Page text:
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Re: [TalkAntietam] RE: Jackson, D.H. Hill, and Longstreet Who's posting here?

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  • TR Livesey
    Gerry, Thanks for the info...I must have the story here somewhere. We can leave Longstreet for another day. I agree with you, the main point being that dissent
    Message 1 of 1 , May 28, 2001
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      Gerry,

      Thanks for the info...I must have the story here somewhere. We can
      leave Longstreet for another day.

      I agree with you, the main point being that dissent does not
      necessarily imply a lack of enthusiasm once the operation has
      begun.

      TR Livesey
      westwood@...

      NJ Rebel wrote:
      >
      > Todd--
      >
      > In Charles Marshall's book published in paperback by Bison Books
      > on his being an Aide to Lee, Marshall mentions this very
      > disagreement between Lee and Jackson regarding the
      > Chanceillorsville operation. Marshall also then added a curious
      > comment about that whatever disagreements Jackson had with Lee's
      > opinions or tactical thoughts, once ordered to perform a certain
      > operation, Jackson embraced the operation as if it were his own.
      > Longstreet, however, on the other hand continued to dissent and
      > disagree.
      >
      > I can find the actual quote if you do not have the book and would
      > like to see it. (But not tonight...maybe tomorrow.............)
      >
      > Your humble servant,
      > Gerry Mayers
      > Co. B, "Tom Green Rifles",
      > Fourth Regiment, Texas Volunteer Infantry
      >
      > "I know of no fitter resting-place for a soldier than the field
      > on which he has nobly laid down his life." --General Robert
      > Edward Lee
      >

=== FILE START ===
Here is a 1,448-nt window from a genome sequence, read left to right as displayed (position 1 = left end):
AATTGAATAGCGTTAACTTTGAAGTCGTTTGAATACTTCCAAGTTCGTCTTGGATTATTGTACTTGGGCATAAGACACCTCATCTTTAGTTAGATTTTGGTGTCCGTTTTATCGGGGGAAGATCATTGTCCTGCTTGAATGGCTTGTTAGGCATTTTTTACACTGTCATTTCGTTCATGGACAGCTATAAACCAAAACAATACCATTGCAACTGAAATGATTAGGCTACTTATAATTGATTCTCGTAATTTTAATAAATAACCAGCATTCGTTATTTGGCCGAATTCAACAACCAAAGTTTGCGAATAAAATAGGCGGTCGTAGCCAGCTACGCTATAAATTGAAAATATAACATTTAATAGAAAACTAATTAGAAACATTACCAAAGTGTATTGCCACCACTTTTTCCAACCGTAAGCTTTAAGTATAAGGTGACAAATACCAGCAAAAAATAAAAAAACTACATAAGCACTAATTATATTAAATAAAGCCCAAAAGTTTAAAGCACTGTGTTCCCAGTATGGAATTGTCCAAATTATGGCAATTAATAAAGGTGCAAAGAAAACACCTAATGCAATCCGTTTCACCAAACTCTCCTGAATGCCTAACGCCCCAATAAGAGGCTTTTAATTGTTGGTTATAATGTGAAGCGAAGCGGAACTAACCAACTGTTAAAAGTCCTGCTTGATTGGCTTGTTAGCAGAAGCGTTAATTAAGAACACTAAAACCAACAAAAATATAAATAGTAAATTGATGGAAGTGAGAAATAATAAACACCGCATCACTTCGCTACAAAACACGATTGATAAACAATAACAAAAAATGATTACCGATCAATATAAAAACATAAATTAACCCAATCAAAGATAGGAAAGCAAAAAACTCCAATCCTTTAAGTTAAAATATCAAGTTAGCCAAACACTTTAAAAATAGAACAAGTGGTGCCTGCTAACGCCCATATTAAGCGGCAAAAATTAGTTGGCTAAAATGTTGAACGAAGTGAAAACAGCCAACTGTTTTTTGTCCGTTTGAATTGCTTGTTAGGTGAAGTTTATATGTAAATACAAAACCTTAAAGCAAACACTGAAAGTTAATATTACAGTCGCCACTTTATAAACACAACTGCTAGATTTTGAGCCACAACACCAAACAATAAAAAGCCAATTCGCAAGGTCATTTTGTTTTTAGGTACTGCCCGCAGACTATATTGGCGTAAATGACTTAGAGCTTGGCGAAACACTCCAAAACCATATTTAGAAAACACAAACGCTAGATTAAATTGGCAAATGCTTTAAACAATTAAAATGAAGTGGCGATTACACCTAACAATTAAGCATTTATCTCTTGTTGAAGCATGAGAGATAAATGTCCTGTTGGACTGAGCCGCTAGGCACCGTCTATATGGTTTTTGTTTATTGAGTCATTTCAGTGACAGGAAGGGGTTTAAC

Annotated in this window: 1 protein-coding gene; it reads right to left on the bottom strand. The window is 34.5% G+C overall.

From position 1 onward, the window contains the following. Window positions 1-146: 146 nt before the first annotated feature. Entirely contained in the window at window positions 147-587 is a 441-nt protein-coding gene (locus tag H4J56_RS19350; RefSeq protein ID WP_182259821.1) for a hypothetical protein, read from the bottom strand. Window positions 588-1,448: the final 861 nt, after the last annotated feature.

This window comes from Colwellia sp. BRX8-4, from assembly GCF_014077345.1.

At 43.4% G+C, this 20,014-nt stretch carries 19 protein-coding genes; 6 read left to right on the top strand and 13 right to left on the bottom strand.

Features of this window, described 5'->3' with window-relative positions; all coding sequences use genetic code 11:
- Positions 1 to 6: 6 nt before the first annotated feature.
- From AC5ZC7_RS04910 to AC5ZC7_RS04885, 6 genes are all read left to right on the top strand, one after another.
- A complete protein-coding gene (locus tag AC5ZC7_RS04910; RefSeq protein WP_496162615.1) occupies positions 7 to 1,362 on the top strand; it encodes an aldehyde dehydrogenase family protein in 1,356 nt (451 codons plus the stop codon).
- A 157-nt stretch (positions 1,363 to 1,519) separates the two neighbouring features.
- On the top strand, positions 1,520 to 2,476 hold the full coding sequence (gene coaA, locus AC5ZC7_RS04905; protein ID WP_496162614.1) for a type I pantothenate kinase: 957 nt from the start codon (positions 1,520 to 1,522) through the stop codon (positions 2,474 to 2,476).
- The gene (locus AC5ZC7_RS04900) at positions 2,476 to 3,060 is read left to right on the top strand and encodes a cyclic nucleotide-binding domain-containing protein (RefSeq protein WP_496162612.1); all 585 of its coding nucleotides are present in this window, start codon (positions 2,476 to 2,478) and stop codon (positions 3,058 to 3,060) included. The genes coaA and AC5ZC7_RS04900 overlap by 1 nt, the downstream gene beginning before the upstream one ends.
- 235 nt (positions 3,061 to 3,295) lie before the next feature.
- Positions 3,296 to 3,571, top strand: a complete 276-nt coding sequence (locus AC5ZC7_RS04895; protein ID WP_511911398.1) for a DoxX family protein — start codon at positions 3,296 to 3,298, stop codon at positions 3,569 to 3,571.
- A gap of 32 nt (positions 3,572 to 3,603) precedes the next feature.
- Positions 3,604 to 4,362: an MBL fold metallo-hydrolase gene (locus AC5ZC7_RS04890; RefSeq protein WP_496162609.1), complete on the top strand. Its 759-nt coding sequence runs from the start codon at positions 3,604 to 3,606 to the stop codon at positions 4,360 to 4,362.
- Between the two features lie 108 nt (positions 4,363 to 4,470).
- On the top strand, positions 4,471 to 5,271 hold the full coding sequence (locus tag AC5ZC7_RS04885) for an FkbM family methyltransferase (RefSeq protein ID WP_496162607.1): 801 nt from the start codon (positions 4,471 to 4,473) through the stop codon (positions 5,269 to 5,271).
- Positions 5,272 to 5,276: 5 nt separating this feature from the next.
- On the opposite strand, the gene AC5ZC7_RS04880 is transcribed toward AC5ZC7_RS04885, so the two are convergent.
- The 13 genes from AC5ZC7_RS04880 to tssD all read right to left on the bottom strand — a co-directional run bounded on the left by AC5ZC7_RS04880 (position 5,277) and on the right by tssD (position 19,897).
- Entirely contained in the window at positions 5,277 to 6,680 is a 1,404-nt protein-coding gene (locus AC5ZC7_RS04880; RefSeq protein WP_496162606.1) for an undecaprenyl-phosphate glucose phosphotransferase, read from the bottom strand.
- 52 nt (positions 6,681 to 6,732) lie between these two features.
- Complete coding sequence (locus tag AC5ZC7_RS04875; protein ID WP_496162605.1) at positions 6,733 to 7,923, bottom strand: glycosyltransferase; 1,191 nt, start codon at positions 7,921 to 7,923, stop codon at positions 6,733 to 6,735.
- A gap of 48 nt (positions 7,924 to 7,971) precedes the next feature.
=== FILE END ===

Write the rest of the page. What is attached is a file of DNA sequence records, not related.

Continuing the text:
> ----- Original Message -----
      > From: "TR Livesey" <westwood@...>
      > To: <TalkAntietam@yahoogroups.com>
      > Sent: Monday, May 28, 2001 11:32 AM
      > Subject: Re: [TalkAntietam] RE: Jackson, D.H. Hill, and
      > Longstreet Who's posting here?
      >
      > > Teej Smith wrote:
      > > Which would seemingly indicate that at least on
      > > > this occasion Stonewall was in agreement with Pete. And if
      > this is so
      > > > that Lee flew in the face of the advice from both his corps
      > commanders.
      > > > Thoughts?
      > > >
      > > > Regards,
      > > > Teej
      > > >
      > > >
      > > >
      > >
      > > It seems to me that (if true) the incident only reinforce the
      > degree
      > > of respect that Lee and Jackson had for each other, in that
      > even
      > > is disagreement, Lee still trusted Jackson to carry out the
      > plan,
      > > and Jackson trusted Lee enough to go through with it. Although
      > I
      > > am not very familiar with the Chancellorsville campaign, I
      > understand
      > > that Jackson opposed Lee's plan to move on Hooker's right;
      > nonetheless,
      > > after the 'Last Parting' Jackson executed the plan
      > whole-heartedly.
      > >
      > > I fail to see how anyone could enter SO 191 without
      > reservations, even
      > > Jackson. As Dr Harsh points out, it was not until Lee wanted to
      > > recross the Antietam at Williamsburg after the battle of the
      > 17th
      > > that the ANV command structure started to break down, and that
      > Lee's
      > > wishes would no longer translate into action. The point is that
      > > Lee enjoyed a very unusual degree of loyalty, regardless of
      > reservations
      > > actually felt by his lieutenants.
      > >
      > > Regards,
      > > TR Livesey
      > > westwood@...
      > >
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